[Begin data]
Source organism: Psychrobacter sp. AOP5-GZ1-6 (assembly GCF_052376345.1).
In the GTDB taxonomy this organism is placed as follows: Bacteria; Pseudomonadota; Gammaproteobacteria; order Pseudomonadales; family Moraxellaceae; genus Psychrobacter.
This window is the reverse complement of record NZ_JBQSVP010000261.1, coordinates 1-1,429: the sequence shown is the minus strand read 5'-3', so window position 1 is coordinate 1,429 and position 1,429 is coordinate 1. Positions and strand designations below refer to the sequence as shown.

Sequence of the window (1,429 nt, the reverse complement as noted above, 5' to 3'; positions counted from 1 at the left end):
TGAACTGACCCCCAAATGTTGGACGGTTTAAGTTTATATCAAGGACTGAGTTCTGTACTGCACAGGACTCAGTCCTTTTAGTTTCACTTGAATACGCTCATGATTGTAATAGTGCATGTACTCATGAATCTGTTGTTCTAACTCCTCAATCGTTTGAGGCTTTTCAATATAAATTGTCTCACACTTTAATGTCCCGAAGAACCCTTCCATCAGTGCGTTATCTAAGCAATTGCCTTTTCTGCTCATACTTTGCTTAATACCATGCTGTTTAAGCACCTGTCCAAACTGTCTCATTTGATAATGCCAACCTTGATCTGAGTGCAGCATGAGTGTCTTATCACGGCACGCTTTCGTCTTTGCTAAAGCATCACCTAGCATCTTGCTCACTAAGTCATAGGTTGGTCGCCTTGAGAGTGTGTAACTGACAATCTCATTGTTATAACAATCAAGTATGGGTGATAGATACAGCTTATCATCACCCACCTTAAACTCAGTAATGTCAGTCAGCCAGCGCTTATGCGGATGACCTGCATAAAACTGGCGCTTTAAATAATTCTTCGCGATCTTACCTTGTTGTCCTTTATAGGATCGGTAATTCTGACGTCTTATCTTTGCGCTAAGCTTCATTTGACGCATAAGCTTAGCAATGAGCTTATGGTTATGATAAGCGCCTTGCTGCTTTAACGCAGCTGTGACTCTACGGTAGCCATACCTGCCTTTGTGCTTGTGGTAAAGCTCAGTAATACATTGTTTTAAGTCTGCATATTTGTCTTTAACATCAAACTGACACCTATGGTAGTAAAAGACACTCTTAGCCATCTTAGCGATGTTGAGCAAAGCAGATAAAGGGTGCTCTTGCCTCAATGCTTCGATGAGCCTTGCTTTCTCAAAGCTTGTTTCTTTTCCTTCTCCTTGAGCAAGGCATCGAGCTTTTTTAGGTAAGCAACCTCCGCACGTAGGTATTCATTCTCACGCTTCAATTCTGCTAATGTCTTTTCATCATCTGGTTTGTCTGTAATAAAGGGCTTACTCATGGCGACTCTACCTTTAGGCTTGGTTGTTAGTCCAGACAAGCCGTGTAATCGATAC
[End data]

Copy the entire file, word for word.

Source organism: Psychrobacter sp. AOP5-GZ1-6 (assembly GCF_052376345.1).
In the GTDB taxonomy this organism is placed as follows: Bacteria; Pseudomonadota; Gammaproteobacteria; order Pseudomonadales; family Moraxellaceae; genus Psychrobacter.
This window is the reverse complement of record NZ_JBQSVP010000261.1, coordinates 1-1,429: the sequence shown is the minus strand read 5'-3', so window position 1 is coordinate 1,429 and position 1,429 is coordinate 1. Positions and strand designations below refer to the sequence as shown.

Sequence of the window (1,429 nt, the reverse complement as noted above, 5' to 3'; positions counted from 1 at the left end):
TGAACTGACCCCCAAATGTTGGACGGTTTAAGTTTATATCAAGGACTGAGTTCTGTACTGCACAGGACTCAGTCCTTTTAGTTTCACTTGAATACGCTCATGATTGTAATAGTGCATGTACTCATGAATCTGTTGTTCTAACTCCTCAATCGTTTGAGGCTTTTCAATATAAATTGTCTCACACTTTAATGTCCCGAAGAACCCTTCCATCAGTGCGTTATCTAAGCAATTGCCTTTTCTGCTCATACTTTGCTTAATACCATGCTGTTTAAGCACCTGTCCAAACTGTCTCATTTGATAATGCCAACCTTGATCTGAGTGCAGCATGAGTGTCTTATCACGGCACGCTTTCGTCTTTGCTAAAGCATCACCTAGCATCTTGCTCACTAAGTCATAGGTTGGTCGCCTTGAGAGTGTGTAACTGACAATCTCATTGTTATAACAATCAAGTATGGGTGATAGATACAGCTTATCATCACCCACCTTAAACTCAGTAATGTCAGTCAGCCAGCGCTTATGCGGATGACCTGCATAAAACTGGCGCTTTAAATAATTCTTCGCGATCTTACCTTGTTGTCCTTTATAGGATCGGTAATTCTGACGTCTTATCTTTGCGCTAAGCTTCATTTGACGCATAAGCTTAGCAATGAGCTTATGGTTATGATAAGCGCCTTGCTGCTTTAACGCAGCTGTGACTCTACGGTAGCCATACCTGCCTTTGTGCTTGTGGTAAAGCTCAGTAATACATTGTTTTAAGTCTGCATATTTGTCTTTAACATCAAACTGACACCTATGGTAGTAAAAGACACTCTTAGCCATCTTAGCGATGTTGAGCAAAGCAGATAAAGGGTGCTCTTGCCTCAATGCTTCGATGAGCCTTGCTTTCTCAAAGCTTGTTTCTTTTCCTTCTCCTTGAGCAAGGCATCGAGCTTTTTTAGGTAAGCAACCTCCGCACGTAGGTATTCATTCTCACGCTTCAATTCTGCTAATGTCTTTTCATCATCTGGTTTGTCTGTAATAAAGGGCTTACTCATGGCGACTCTACCTTTAGGCTTGGTTGTTAGTCCAGACAAGCCGTGTAATCGATAC